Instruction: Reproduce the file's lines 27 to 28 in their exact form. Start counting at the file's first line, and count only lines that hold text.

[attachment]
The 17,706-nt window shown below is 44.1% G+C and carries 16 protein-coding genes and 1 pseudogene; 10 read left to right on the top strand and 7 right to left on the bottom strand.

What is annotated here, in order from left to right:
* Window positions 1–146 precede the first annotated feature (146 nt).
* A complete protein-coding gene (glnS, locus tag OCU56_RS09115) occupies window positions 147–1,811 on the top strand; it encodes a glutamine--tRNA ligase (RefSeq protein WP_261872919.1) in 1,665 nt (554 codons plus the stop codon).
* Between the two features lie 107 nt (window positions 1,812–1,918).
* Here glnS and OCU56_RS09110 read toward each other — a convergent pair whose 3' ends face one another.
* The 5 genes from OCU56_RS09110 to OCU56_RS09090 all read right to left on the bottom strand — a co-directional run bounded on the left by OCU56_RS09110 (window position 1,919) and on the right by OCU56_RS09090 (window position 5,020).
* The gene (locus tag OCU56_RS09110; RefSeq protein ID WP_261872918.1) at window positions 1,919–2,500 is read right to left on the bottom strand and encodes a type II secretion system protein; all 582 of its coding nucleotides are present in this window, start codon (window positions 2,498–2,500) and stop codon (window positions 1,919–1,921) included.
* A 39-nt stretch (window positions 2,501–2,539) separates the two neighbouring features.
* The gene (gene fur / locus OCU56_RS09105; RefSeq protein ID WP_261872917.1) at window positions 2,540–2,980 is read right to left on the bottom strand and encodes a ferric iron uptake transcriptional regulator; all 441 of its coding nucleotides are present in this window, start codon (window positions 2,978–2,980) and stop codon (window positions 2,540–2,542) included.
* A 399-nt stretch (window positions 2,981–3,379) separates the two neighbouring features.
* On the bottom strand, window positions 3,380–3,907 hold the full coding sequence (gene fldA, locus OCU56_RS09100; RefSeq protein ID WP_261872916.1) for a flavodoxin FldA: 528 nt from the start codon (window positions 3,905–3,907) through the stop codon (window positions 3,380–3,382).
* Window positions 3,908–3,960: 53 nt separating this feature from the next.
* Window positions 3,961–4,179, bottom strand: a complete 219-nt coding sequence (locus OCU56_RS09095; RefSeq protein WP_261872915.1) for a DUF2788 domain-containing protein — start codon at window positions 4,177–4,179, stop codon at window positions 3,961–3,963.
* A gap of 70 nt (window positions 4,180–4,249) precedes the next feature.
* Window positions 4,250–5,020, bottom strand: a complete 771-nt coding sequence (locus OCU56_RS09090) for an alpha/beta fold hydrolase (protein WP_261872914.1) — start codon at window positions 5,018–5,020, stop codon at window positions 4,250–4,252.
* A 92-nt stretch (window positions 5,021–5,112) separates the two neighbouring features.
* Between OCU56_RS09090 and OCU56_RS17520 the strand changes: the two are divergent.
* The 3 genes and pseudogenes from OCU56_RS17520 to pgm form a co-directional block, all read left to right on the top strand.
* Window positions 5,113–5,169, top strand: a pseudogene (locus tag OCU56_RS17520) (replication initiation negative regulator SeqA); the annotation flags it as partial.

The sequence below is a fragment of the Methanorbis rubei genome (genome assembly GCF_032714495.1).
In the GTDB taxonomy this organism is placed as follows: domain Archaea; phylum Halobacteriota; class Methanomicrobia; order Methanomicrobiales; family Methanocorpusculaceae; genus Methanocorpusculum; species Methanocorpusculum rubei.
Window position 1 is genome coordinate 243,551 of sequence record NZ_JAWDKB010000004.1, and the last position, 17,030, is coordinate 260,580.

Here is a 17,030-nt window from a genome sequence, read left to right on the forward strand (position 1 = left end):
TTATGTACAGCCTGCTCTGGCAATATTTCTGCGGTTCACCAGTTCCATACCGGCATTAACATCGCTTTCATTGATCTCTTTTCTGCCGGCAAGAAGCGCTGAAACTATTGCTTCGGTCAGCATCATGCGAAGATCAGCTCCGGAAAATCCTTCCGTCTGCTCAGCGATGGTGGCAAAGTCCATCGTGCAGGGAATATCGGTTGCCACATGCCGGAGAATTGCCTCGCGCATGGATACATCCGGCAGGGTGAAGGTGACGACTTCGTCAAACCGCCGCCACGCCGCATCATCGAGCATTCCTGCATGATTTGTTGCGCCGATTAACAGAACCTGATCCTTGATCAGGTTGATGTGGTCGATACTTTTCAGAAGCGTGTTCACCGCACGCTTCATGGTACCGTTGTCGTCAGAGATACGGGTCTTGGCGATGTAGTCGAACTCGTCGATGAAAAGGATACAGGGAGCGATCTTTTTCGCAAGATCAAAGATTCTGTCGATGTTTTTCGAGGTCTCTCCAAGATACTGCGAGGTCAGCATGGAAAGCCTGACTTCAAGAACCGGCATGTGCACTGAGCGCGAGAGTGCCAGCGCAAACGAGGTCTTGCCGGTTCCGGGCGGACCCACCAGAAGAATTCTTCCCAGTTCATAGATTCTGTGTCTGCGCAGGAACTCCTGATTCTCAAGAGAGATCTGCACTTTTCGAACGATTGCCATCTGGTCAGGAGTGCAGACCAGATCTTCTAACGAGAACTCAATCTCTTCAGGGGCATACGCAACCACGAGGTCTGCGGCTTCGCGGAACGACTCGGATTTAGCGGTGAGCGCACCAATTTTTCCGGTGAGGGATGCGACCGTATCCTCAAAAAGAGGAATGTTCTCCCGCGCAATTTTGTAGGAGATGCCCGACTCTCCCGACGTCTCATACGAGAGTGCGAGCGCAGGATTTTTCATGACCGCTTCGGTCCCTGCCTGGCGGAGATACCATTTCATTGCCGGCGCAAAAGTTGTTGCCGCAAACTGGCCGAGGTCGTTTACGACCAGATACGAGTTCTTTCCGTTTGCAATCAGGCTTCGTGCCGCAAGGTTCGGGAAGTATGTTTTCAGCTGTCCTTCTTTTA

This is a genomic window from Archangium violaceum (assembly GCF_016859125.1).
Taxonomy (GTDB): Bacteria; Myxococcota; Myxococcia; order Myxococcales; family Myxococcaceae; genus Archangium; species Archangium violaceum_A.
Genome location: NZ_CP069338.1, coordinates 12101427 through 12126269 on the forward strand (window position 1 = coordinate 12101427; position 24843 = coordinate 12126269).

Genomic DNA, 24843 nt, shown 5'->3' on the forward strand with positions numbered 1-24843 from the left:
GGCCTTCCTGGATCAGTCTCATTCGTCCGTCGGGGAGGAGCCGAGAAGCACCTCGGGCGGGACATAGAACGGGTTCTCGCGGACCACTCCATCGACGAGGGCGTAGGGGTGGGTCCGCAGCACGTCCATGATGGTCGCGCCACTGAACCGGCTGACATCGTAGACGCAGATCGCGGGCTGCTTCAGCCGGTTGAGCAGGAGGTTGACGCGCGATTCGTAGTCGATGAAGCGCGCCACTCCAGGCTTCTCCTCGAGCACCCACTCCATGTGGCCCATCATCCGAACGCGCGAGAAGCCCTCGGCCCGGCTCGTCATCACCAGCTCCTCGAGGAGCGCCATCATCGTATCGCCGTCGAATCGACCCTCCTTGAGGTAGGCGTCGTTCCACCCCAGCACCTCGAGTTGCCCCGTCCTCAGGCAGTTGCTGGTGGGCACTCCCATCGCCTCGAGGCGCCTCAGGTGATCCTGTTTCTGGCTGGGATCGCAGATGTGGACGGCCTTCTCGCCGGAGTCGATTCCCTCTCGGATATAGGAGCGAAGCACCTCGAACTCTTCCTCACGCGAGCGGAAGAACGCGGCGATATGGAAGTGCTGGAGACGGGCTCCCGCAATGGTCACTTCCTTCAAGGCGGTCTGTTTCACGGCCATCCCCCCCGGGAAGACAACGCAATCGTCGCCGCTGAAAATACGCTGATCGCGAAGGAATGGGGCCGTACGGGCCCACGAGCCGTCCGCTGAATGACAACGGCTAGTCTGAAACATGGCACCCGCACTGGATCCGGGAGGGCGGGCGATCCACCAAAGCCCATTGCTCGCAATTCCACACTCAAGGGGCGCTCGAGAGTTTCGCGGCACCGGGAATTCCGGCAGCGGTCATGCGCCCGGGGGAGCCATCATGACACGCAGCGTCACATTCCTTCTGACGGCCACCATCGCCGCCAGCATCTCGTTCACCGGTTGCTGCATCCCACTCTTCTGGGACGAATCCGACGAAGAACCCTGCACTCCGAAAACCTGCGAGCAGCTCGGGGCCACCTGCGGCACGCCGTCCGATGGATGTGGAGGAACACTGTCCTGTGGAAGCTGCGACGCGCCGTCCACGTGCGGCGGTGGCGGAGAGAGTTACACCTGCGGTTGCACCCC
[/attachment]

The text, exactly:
Taxonomy (GTDB): Bacteria; Myxococcota; Myxococcia; order Myxococcales; family Myxococcaceae; genus Archangium; species Archangium violaceum_A.
Genome location: NZ_CP069338.1, coordinates 12101427 through 12126269 on the forward strand (window position 1 = coordinate 12101427; position 24843 = coordinate 12126269).